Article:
A survey of strategies employed by micro-enterprises: the case of micro-enterprises located along Ngong road Nairobi
Okanda, Everlyne O
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Strategies are ubiquitous and can be found at the highest levels of corporate, governmental, military and organisational endeavour and in small, medium and large units. All types of enterprises need business strategies to give direction and purpose, to deploy resources in the most effective manner, and to coordinate the stream of decisions being made by different members of the organisation. Strategies are essential for any enterprise's survival. Without a strategy an enterprise will be like a ship without a radar, it will have no direction at all. Micro-enterprises operate in highly competitive market niches in which large enterprises are also deployed. They provide goods and services targeted towards local demand. The markets in which they operate are overcrowded and majority of the players compete to produce and sell very similar products or services. This leads to steep price competition resulting in low level of sales and low profit margins. Despite, this gloomy circumstances, the number of operators are increasing rather than decreasing. This indicates that they have strategies in place which enable them to survive. The study set out to establish the specific strategies they employ. The study focused on the strategies employed by micro-enterprises. It looked at the general characteristics of the micro-enterprises, the problems they encountered and how they went about solving them. The findings were used to deduce the strategies the micro-enterprises employed in order to survive. The survey design was used to collect data from the micro-enterprises operating along Ngong Road. The two m1tin reasons for using the survey method was due to the population size which was relatively small and also the need to make comparisons at the same point in time across a wide selection of people. Various strategies were identified, such as diversification, differentiation, pricing as a strategy among others. Surprisingly enough despite the low levels of education these micro-enterprise owners have come up with very creative methods of carrying out business which in reality bear some semblance to the strategies that are used in the corporate world. In the ensuing sections, the strategies employed are discussed in detail. Finally, the findings of the study clearly illustrated that micro-enterprises operate in a very challenging environment and to survive they need to have strategies. This further confirms that indeed strategy is everywhere, from large enterprises to the smallest enterprise. However, it would be important if the policy makers would come up with policies that ensure these micro-enterprises operate in legitimate settings without interference from the council. This would enable the micro-enterprises pursue more growth and profitability strategies rather than focus mainly on survival strategies. In the future, it would be interesting if research would be carried out on the reality of strategic groupings where the emphasis would be to establish whether microenterprises such as kiosks and large enterprises such as supermarkets exist to serve people of different income levels.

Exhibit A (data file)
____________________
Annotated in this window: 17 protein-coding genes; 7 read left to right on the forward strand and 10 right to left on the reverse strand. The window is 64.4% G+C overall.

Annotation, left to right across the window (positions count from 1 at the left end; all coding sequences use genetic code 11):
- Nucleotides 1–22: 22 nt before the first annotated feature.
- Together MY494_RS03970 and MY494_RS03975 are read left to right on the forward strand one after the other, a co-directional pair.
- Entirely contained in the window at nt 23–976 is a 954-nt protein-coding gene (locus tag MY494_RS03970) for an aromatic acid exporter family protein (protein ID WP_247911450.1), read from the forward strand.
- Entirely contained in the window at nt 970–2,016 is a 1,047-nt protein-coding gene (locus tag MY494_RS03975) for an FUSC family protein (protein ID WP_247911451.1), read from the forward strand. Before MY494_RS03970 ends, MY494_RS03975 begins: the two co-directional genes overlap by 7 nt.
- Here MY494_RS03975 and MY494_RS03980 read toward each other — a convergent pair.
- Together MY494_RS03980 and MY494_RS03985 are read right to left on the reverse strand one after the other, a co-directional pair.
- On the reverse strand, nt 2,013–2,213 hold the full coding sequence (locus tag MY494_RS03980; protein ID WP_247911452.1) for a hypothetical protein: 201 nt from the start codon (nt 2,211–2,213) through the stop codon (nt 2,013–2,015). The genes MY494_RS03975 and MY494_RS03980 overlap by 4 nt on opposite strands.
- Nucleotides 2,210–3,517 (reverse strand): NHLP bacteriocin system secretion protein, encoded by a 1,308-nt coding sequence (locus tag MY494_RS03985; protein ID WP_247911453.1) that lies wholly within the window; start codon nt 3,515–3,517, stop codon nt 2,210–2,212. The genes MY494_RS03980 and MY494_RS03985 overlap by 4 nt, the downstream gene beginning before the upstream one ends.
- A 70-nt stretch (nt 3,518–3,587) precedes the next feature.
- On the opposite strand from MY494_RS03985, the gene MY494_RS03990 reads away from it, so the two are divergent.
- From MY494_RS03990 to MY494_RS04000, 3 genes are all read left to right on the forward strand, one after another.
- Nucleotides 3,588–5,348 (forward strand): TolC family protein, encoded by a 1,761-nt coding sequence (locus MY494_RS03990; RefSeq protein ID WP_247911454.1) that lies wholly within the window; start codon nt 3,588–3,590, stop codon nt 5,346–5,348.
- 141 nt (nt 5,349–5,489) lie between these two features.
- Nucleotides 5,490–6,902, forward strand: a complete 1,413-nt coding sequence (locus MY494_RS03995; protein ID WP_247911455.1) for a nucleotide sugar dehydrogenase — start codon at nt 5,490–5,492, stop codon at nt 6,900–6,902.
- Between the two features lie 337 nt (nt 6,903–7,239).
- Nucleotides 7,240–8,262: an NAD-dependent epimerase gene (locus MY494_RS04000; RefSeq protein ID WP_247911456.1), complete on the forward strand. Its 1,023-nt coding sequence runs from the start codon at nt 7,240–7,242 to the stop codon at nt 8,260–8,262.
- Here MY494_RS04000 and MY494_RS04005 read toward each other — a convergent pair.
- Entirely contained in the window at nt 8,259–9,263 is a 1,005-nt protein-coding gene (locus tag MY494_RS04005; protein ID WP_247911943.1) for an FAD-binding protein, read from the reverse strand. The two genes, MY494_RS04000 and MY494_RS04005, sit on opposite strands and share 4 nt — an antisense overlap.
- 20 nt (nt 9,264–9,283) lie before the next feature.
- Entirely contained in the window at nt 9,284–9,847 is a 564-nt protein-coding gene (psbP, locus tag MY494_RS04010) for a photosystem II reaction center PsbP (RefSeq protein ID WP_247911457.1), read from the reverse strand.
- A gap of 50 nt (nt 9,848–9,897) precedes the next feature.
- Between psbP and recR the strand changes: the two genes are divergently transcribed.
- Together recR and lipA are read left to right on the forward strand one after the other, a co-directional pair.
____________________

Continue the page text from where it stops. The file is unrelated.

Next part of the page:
CitationA Management Research Project Report Submitted in Partial Fulfillment for the Requirements of the Degree of Masters of Business Administration (MBA), School Of Business, University Of Nairobi